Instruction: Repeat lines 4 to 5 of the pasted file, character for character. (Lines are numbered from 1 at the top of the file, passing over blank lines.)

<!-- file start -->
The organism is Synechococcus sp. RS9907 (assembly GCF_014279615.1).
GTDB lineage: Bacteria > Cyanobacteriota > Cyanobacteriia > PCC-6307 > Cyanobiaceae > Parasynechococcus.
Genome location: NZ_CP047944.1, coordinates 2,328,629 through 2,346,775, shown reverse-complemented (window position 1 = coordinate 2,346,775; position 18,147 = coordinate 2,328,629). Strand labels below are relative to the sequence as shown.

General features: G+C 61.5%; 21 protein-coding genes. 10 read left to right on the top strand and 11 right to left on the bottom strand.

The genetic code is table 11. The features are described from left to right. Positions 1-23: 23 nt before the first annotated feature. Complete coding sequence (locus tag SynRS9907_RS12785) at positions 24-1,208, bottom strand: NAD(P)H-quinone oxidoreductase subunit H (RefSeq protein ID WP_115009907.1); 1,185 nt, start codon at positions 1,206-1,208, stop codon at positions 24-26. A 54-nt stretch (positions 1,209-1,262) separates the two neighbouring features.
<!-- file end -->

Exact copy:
General features: G+C 61.5%; 21 protein-coding genes. 10 read left to right on the top strand and 11 right to left on the bottom strand.

The genetic code is table 11. The features are described from left to right. Positions 1-23: 23 nt before the first annotated feature. Complete coding sequence (locus tag SynRS9907_RS12785) at positions 24-1,208, bottom strand: NAD(P)H-quinone oxidoreductase subunit H (RefSeq protein ID WP_115009907.1); 1,185 nt, start codon at positions 1,206-1,208, stop codon at positions 24-26. A 54-nt stretch (positions 1,209-1,262) separates the two neighbouring features.